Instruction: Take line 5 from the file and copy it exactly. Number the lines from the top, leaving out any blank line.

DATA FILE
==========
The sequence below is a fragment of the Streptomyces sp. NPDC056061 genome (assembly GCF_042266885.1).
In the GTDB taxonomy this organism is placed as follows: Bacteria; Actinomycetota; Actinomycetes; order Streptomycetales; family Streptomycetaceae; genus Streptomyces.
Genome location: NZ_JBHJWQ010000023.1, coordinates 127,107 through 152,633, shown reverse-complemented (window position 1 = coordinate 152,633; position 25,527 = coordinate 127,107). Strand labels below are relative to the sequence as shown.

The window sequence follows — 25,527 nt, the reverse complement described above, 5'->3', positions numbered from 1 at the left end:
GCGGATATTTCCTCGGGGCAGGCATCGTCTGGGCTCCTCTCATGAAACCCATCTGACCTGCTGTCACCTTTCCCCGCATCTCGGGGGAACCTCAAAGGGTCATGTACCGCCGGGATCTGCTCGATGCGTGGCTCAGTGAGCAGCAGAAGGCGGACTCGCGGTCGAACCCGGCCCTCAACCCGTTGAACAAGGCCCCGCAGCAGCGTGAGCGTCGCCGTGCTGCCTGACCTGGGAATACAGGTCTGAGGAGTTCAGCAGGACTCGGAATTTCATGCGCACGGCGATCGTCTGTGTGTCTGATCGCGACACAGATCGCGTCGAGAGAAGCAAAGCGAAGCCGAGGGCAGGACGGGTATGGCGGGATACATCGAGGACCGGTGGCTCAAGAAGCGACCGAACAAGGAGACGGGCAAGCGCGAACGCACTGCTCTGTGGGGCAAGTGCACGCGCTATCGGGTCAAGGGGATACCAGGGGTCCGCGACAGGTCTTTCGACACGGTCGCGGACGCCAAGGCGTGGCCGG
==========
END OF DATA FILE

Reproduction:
GCGGATATTTCCTCGGGGCAGGCATCGTCTGGGCTCCTCTCATGAAACCCATCTGACCTGCTGTCACCTTTCCCCGCATCTCGGGGGAACCTCAAAGGGTCATGTACCGCCGGGATCTGCTCGATGCGTGGCTCAGTGAGCAGCAGAAGGCGGACTCGCGGTCGAACCCGGCCCTCAACCCGTTGAACAAGGCCCCGCAGCAGCGTGAGCGTCGCCGTGCTGCCTGACCTGGGAATACAGGTCTGAGGAGTTCAGCAGGACTCGGAATTTCATGCGCACGGCGATCGTCTGTGTGTCTGATCGCGACACAGATCGCGTCGAGAGAAGCAAAGCGAAGCCGAGGGCAGGACGGGTATGGCGGGATACATCGAGGACCGGTGGCTCAAGAAGCGACCGAACAAGGAGACGGGCAAGCGCGAACGCACTGCTCTGTGGGGCAAGTGCACGCGCTATCGGGTCAAGGGGATACCAGGGGTCCGCGACAGGTCTTTCGACACGGTCGCGGACGCCAAGGCGTGGCCGG